Technology is increasingly becoming a dominating aspect of our everyday lives. The internet provides excellent services, access to information, easy communication, education, and more. However, there are still dangers associated with being online, especially if you are a child. This blog will discuss some basic online safety guidelines for children and parents.
Below are some basic guidelines a child should follow when online:
- Follow the family rules regarding internet use.
- Share usernames and passwords with your parents.
- Do not share your passwords with anyone else, even a best friend.
- Do not use your real full name for usernames.
- Never reveal personal information online, especially your name, address, phone number, location, or school.
- Do not post or trade personal photographs of yourself.
- Do not converse with strangers or people you do not directly know.
- Never respond to a threatening email, message, post, or text.
- Always tell a parent or trusted adult when you feel unsafe, or if any communication took place that was scary or hurtful.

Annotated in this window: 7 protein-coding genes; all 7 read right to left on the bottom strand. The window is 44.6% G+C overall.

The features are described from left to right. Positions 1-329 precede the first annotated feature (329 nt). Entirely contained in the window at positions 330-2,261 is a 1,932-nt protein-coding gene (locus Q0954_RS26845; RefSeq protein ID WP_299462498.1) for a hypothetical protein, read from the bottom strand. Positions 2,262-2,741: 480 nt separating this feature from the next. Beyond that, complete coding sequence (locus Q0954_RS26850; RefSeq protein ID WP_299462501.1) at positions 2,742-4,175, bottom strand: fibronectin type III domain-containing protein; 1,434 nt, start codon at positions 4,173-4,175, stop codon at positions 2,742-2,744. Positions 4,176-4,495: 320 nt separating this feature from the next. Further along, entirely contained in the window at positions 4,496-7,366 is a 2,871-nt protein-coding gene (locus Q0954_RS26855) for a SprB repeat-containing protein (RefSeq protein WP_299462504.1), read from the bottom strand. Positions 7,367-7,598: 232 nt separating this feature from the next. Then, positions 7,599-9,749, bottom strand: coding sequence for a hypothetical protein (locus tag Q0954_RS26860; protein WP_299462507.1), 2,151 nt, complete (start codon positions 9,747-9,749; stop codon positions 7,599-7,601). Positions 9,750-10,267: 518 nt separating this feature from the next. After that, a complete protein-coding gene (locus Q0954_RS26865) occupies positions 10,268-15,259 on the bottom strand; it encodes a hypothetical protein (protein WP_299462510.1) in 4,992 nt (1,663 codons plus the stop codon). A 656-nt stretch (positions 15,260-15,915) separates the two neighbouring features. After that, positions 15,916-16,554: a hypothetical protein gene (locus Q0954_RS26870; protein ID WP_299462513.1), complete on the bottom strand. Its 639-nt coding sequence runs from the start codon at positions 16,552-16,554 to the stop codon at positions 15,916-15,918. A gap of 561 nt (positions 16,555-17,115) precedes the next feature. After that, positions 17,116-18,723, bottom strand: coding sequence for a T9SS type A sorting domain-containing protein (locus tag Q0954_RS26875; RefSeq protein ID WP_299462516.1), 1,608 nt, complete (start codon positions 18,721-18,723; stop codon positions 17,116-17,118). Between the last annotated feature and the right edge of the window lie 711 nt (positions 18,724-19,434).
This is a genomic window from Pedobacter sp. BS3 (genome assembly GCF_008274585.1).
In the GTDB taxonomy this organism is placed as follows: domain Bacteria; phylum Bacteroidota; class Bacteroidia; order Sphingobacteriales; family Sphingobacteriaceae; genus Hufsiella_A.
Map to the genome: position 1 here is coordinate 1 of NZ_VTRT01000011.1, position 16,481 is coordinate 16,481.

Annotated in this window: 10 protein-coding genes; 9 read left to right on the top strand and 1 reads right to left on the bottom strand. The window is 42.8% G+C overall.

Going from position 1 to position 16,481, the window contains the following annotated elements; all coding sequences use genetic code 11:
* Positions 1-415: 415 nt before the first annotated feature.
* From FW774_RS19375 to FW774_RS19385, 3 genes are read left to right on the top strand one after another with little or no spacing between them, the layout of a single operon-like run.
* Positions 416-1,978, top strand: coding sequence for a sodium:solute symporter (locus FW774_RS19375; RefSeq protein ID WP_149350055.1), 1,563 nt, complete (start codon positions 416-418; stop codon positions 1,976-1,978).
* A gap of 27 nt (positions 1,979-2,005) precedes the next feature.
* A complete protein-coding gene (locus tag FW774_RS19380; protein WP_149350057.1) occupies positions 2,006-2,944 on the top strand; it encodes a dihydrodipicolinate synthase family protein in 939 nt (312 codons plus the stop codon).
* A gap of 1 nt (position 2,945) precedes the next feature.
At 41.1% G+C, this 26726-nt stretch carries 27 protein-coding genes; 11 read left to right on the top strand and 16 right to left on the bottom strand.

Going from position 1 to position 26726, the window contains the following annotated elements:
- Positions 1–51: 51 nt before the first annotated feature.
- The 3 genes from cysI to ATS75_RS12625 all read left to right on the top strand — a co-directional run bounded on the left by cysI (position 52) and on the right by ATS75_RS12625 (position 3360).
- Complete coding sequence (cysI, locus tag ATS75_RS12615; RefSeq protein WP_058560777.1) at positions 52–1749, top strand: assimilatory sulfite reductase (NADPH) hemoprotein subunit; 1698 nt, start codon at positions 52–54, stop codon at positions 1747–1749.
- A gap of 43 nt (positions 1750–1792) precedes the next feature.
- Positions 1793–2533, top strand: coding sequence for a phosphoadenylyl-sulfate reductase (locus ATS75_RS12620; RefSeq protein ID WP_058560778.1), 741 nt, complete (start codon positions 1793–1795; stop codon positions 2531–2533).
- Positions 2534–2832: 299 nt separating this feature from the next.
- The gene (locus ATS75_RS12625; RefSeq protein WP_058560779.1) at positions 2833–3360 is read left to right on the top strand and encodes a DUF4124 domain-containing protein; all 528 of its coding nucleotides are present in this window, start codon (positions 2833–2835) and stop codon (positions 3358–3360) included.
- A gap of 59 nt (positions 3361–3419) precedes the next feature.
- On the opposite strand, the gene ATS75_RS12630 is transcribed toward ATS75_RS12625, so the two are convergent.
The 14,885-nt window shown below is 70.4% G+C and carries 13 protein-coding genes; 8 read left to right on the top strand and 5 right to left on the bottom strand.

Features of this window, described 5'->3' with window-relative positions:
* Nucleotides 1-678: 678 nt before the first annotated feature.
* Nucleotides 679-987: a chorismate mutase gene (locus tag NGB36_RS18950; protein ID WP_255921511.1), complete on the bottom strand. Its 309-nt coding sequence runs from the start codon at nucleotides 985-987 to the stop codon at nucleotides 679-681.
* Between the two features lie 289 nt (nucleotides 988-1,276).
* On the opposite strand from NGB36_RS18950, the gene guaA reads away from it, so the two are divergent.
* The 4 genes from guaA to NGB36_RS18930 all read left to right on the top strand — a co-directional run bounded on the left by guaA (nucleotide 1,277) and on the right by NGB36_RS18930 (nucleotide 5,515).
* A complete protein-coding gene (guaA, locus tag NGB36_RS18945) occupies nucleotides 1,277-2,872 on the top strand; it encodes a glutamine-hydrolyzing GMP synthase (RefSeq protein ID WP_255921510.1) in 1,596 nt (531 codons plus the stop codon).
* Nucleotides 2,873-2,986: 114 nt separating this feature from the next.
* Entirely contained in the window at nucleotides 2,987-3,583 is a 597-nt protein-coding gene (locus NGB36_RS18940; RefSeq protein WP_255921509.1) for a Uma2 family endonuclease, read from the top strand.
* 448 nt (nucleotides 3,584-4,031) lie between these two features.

- Never agree to meet in person with anyone met online without parent approval and/or supervision.
As a parent, it is important to ensure that your child’s internet use is safe. Some parental supervision tips include:
- Teach your child about the dangers that are present online, especially about predators.
- Spend time with your child together online to teach them about what proper online behaviour looks like, and what to do and not to do online.
- Set time limits on devices.
- Discuss with your child about what types of websites they are using, and assess whether they are safe or not.
- Maintain open communication with your child so that they feel comfortable talking to you if they ever feel uncomfortable. Trust them and take them seriously when they come to you if they report an online exchange that made them feel uneasy or unsafe.
Warning signs of a child being targeting online by an online predator could include:
- Your child spending long hours online, especially at night.
- Receiving phone calls, messages, or emails from people you don’t know.
- Unsolicited gifts arriving in the mail to your home.
- Your child suddenly turning off the computer or closing web browsers when you walk into the room.
- Withdrawal from family life.
- Reluctance to discuss online activities.
The internet can be a great resource for children in a number of ways, but remember, dangers are always prevalent. Make sure to discuss with your child both the safe and unsafe ways that technology can be used, and teach them how to stay safe online. Continue to talk with your kids and keep an open line of communication so that both you and your child can discuss any problems that may arise while online.